Several years ago, I was struggling with work and the demands of ministry (and an undiagnosed PTSD problem). One of the things that was common leading up to and during this time was escape fantasy. For example, I would be walking down the street and see a bus and think to myself, “If I could get hit just hard enough by that bus that I would be in hospital for a few months, that would be great.”
I didn’t want to die but my willingness to suffer this kind of incident for the chance of being freed from my circumstances was intense. Thankfully Kim saw the warnings signs and we narrowly avoided my need for medical intervention in what was already a tough season of burnout.
Not every imagining is bad. Who hasn’t dreamed of a sudden financial windfall that resolved so many of life’s financial challenges? While that is not what I am primarily referring to, even those can also be unhealthy, even dangerous. In fact, some harmful fantasies can have a romantic appeal to them. The point is, in the end, they are about escaping.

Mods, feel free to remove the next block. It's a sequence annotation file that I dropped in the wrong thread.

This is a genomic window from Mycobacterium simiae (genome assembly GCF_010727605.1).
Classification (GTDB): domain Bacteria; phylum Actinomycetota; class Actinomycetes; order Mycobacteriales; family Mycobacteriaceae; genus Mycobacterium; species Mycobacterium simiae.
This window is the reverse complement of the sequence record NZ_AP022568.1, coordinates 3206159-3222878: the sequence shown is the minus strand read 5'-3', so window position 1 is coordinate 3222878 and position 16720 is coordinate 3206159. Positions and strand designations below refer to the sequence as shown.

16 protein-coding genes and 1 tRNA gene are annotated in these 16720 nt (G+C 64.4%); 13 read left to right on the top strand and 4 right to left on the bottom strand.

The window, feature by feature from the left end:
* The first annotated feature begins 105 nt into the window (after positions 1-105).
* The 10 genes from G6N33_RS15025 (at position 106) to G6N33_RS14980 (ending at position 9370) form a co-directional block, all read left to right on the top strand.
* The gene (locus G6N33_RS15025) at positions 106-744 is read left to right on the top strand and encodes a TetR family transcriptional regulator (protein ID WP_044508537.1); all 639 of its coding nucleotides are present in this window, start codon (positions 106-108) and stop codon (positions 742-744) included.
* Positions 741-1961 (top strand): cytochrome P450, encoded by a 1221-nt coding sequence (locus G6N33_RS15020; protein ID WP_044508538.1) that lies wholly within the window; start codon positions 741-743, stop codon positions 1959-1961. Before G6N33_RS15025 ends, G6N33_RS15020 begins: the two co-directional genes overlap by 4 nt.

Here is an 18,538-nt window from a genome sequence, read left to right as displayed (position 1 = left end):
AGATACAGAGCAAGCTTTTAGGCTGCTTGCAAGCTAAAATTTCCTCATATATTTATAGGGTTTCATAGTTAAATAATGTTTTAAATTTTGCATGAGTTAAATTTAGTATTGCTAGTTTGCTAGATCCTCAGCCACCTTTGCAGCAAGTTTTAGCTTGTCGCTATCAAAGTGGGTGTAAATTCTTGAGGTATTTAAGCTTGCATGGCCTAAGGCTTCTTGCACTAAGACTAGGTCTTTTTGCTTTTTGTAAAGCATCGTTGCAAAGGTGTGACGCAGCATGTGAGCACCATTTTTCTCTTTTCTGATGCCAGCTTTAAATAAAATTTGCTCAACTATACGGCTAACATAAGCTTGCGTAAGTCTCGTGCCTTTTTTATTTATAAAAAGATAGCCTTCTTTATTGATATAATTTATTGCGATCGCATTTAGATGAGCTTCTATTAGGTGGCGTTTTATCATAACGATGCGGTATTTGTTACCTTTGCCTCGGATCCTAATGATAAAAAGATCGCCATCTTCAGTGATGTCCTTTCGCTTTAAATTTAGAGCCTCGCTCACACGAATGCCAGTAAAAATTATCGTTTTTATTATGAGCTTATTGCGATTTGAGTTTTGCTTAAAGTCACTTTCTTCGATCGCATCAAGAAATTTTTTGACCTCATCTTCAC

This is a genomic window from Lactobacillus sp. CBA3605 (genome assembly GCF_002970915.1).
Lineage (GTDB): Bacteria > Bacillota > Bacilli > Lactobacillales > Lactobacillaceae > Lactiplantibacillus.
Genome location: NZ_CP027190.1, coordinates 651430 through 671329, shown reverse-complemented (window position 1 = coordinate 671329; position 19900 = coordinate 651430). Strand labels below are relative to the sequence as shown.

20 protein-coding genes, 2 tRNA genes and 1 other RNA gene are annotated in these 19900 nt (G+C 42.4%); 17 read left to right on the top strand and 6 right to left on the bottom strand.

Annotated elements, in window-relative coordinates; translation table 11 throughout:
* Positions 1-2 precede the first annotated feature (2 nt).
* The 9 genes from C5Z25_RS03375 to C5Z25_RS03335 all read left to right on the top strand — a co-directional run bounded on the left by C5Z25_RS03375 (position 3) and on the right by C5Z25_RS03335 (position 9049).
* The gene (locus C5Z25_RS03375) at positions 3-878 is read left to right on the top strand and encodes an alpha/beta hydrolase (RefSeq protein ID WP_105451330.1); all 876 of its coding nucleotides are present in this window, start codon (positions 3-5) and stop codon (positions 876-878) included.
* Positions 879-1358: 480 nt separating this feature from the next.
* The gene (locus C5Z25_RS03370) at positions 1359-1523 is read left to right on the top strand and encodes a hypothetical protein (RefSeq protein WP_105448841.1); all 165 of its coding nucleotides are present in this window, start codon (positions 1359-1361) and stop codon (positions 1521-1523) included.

It is also important to note that while not all of our circumstances can or should change, often they can. While not always easy, these warnings provide us with an opportunity to start making changes before we’ve left it too long and begin to harm ourselves and others in our lives.
While my escape fantasy was somewhat extreme, the lesson should not be missed: If you are imagining experiencing otherwise unacceptable circumstances as a preferable escape from your current reality, this is a major red flag. You need to talk to someone as soon as possible.
Have you experienced this? Are you experiencing it now? Do you have someone to talk to? Please reach out. It can get better.